State General Education Student Transfer Policy
[See Student Transfer Policies, Appendix 1 .]
While each college has the autonomy to design a General Education Program to meet the unique needs and mission of the institution, the State of Maryland has adopted regulations establishing common standards for general education courses. The regulations also guarantee transfer of these courses and their application to the General Education Program of the receiving institution. Under the policy, community colleges may require no more than 36 hours of general education credit for Associate of Arts and Associate of Science degree programs. Receiving institutions may require no more than 46 credits of upper- and lower-level general education courses, including any institutional requirements. The regulations also mandate that general education requirements successfully completed at the sending institution would be accepted as meeting the general education requirements of the receiving institution within the State without further review or course-by-course match.
A student who has successfully completed any part of the 36 lower-division general education credits at a public college or university shall receive lower-division general education credits for those courses at any public institution to which the student transfers.
Chesapeake College requires a minimum of 36 general education credits for its Associate of Arts and Associate of Science transfer degree programs. The College requires a minimum of 26 general education credits for its Associate of Applied Science career programs. The courses which are eligible for meeting these standards in both the career and transfer degree programs are listed in the Limited Distribution Core Requirements.
Standards for a “C” Paper
The following standards for a “C” paper were developed by a Statewide English Composition Committee, approved by the Maryland Chief Academic Officers, and recommended for implementation on a voluntary basis at all public two- and four-year colleges and universities. The Chesapeake College Faculty has adopted the Standards for a “C” Paper as guidelines for college-level courses, especially those meeting the general education Limited Distribution Core Requirements.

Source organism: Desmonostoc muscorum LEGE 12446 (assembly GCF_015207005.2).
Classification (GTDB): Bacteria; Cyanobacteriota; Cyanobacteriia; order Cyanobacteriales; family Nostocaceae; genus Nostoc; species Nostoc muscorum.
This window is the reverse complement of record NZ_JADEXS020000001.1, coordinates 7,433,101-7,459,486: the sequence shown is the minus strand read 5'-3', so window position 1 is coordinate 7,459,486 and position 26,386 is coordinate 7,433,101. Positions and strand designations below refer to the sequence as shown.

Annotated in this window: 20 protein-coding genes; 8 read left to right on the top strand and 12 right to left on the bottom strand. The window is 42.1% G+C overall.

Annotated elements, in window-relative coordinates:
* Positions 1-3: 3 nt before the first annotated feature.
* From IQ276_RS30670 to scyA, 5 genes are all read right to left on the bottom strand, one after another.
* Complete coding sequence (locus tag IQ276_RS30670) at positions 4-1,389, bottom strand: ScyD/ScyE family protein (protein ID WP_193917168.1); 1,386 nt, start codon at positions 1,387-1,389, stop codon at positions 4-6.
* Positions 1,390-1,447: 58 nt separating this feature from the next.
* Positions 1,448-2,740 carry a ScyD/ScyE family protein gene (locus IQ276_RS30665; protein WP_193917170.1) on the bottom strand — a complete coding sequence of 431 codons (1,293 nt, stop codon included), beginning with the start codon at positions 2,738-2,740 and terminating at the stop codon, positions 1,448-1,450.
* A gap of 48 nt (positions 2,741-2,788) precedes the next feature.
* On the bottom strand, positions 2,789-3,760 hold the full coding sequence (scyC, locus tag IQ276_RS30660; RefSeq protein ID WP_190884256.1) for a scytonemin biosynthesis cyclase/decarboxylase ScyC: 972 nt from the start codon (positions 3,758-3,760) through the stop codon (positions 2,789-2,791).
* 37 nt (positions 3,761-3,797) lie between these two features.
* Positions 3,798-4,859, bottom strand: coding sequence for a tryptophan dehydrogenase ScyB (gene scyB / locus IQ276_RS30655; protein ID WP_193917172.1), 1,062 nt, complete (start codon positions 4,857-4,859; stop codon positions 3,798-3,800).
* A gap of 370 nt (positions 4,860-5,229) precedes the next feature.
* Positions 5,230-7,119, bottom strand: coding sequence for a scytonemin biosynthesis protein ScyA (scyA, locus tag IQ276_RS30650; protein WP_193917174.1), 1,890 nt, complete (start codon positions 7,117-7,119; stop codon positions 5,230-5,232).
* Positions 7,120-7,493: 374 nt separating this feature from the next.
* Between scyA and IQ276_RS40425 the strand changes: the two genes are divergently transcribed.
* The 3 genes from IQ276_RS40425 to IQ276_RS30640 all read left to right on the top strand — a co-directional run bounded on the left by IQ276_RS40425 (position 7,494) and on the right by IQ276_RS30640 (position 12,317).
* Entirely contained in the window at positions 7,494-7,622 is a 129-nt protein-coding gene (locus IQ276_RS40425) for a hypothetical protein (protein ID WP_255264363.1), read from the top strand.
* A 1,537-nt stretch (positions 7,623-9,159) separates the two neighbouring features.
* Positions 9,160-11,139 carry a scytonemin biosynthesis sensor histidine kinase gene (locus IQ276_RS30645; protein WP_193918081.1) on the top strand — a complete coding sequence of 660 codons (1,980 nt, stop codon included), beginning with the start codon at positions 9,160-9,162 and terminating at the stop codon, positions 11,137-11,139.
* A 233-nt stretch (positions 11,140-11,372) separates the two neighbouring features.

The “C” paper fulfills the assignment, meeting all specified requirements, such as subject, organization, and length, and reflects the author’s awareness of audience and purpose. The paper presents a central idea supported by relevant material (facts, figures, examples, quotations, or other details). The reasoning is sound; arguments are supported with adequate evidence, and the paper makes appropriate use of specific, concrete, and relevant information. Other points of view are acknowledged and responded to as appropriate. Sources of information are accurately and fully attributed.
The “C” paper has a discernible and logical plan. It has a focus, and the writer maintains the focus throughout the essay. The writer has unified the entire essay in support of the central idea, or thesis, and individual paragraphs in support of subordinate points. Some individual paragraphs, however, may be weak. The writer promotes coherence through the logical order of paragraphs and the use of some or all of the following devices: thesis sentence, topic sentences, opening and closing paragraphs, and transitions. The use of these devices may lack smoothness, but the writer has achieved an acceptable level of organization.
The “C” paper uses reasonable stylistic options (tone, word choice, sentence patterns) for its audience and purpose. The writing is clear. As a rule, the paper has smooth transitions between paragraphs, although some sentences may be ineffective. The meaning of sentences is clear, although some sentences may be awkward or there may be a lack of variety in sentence patterns. Nonetheless, sentence structure is generally correct, although it may show limited mastery of such elements as subordination, emphasis, sentence variety and length, and modifiers. The paper reflects current academic practices of language use established by professional associations such as the Modern Language Association and the American Psychological Association.
The “C” paper follows the conventions of standard written U. S. English; thus, it is substantially free of errors in grammar, spelling, punctuation, and mechanics. What errors are present must not impede meaning nor overly distract the reader.